A review has found only a few examples of supply chains with full traceability.

In a report, commissioned by Lloyd’s Register Foundation, RS Standards looked at the impact of traceability on the safety of food. The evidence that improved traceability leads to safer food systems is commonly accepted, said the authors.

The review focused on the seafood, beef, dairy, baking, cereal and spice industries to identify food safety risks and how different traceability technologies were being used. GS1 and sector specific standards were found to provide a framework to ensure key information is recorded consistently.

It sets out different traceability techniques and the gaps, limitations, benefits, and risks associated with them. Four types of technologies were identified; software, Internet of Things (IoT), food sensing technologies, and physical testing. IoT requires hardware and software, regular internet access and investment. Blockchain-based traceability systems need software, bespoke development and tailoring to supply chains, and specialized skills to set up.

Simple and complex networks
Examples of supply chains with full chain traceability were all high-value and premium products, such as grass-fed beef and line caught tuna. They were relatively simple supply chains, which generally present less risk, and where one company controlled the whole chain.

Challenges exist with more complex supply chains that have many intermediaries, a multi-ingredient nature or where items are transported as a bulk commodity such as grains and cereals. One problem is commercial interests restricting data access.

The review acknowledged traceability is a very broad term and defined full chain traceability as using technology to provide information for all stages involved in the development of a product.

One of the obstacles in using digital tools in many ingredient-producing parts of the world is limited infrastructure and a lack of technology. A challenge for industry is to develop traceability solutions that can be used in facilities where work is seasonal and workers may have low digital literacy. Small-scale producers will need training on how to use technology as well as support with upfront capital and ongoing operating costs, according to the report.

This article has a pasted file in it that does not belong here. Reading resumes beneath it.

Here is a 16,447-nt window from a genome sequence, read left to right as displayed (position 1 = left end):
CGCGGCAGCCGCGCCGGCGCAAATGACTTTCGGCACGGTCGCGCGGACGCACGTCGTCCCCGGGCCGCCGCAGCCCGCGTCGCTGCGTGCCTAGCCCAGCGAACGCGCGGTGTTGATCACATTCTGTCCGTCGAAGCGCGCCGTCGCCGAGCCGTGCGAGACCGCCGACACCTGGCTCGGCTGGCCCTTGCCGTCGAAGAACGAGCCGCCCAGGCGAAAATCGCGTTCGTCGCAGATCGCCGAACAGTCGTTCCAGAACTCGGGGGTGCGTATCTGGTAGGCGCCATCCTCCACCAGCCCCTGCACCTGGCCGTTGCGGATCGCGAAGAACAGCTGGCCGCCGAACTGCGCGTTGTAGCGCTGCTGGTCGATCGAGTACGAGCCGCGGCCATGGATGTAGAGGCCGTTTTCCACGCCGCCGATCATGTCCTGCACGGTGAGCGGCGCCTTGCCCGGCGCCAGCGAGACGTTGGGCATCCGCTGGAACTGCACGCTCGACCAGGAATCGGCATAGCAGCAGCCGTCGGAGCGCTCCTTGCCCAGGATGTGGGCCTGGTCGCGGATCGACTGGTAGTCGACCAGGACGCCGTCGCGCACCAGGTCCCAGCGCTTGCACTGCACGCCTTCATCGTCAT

Food traceability was one of three focus areas for the foundation following its Foresight Review of Food Safety in 2019. Evidence in the report came from a desk-based review and discussions with traceability experts and technology providers. A previous report covered food safety training.

Demand for more to be done
Increasing regulatory requirements and consumer interest are providing incentives for businesses to improve traceability. Given the hundreds of different technology providers, companies need to understand their supply chain, and traceability challenges they want to address, before committing to a particular technology. Hacking and cyber-crime are increasing with data security issues and systems malfunction amongst risks for many organizations.

The review found there were practical and logistical challenges to overcome and most businesses cannot improve traceability without the support of their wider supply chain. Verification and third-party assurance will still be required to back-up traceability claims.

Recommendations are focused on building capacity into traceability methods, and strengthening the evidence that traceability improves food safety. They include supporting low- and middle-income countries in ensuring food sectors can meet evolving regulatory and traceability demands of export markets and do research to understand the willingness to pay by consumers for improved traceability information on the origin of food products to generate trust and confidence.

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